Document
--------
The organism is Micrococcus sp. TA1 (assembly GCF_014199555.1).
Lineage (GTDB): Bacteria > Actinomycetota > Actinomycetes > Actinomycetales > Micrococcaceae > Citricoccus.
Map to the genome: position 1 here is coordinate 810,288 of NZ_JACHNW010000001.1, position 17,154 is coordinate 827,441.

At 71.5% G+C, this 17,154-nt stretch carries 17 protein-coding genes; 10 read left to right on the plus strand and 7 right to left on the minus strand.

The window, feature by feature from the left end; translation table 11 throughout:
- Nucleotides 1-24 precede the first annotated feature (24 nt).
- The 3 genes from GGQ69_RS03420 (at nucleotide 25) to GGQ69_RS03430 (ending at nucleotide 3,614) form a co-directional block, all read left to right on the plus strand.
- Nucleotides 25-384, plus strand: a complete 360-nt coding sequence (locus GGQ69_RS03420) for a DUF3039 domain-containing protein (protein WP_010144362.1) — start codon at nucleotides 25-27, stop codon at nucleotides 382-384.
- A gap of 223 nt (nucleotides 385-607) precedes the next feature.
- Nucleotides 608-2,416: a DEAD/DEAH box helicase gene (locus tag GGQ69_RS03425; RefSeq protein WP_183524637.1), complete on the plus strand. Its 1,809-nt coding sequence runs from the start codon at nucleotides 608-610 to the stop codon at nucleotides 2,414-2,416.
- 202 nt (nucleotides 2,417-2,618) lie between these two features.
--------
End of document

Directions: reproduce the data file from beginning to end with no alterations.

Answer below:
The organism is Micrococcus sp. TA1 (assembly GCF_014199555.1).
Lineage (GTDB): Bacteria > Actinomycetota > Actinomycetes > Actinomycetales > Micrococcaceae > Citricoccus.
Map to the genome: position 1 here is coordinate 810,288 of NZ_JACHNW010000001.1, position 17,154 is coordinate 827,441.

At 71.5% G+C, this 17,154-nt stretch carries 17 protein-coding genes; 10 read left to right on the plus strand and 7 right to left on the minus strand.

The window, feature by feature from the left end; translation table 11 throughout:
- Nucleotides 1-24 precede the first annotated feature (24 nt).
- The 3 genes from GGQ69_RS03420 (at nucleotide 25) to GGQ69_RS03430 (ending at nucleotide 3,614) form a co-directional block, all read left to right on the plus strand.
- Nucleotides 25-384, plus strand: a complete 360-nt coding sequence (locus GGQ69_RS03420) for a DUF3039 domain-containing protein (protein WP_010144362.1) — start codon at nucleotides 25-27, stop codon at nucleotides 382-384.
- A gap of 223 nt (nucleotides 385-607) precedes the next feature.
- Nucleotides 608-2,416: a DEAD/DEAH box helicase gene (locus tag GGQ69_RS03425; RefSeq protein WP_183524637.1), complete on the plus strand. Its 1,809-nt coding sequence runs from the start codon at nucleotides 608-610 to the stop codon at nucleotides 2,414-2,416.
- 202 nt (nucleotides 2,417-2,618) lie between these two features.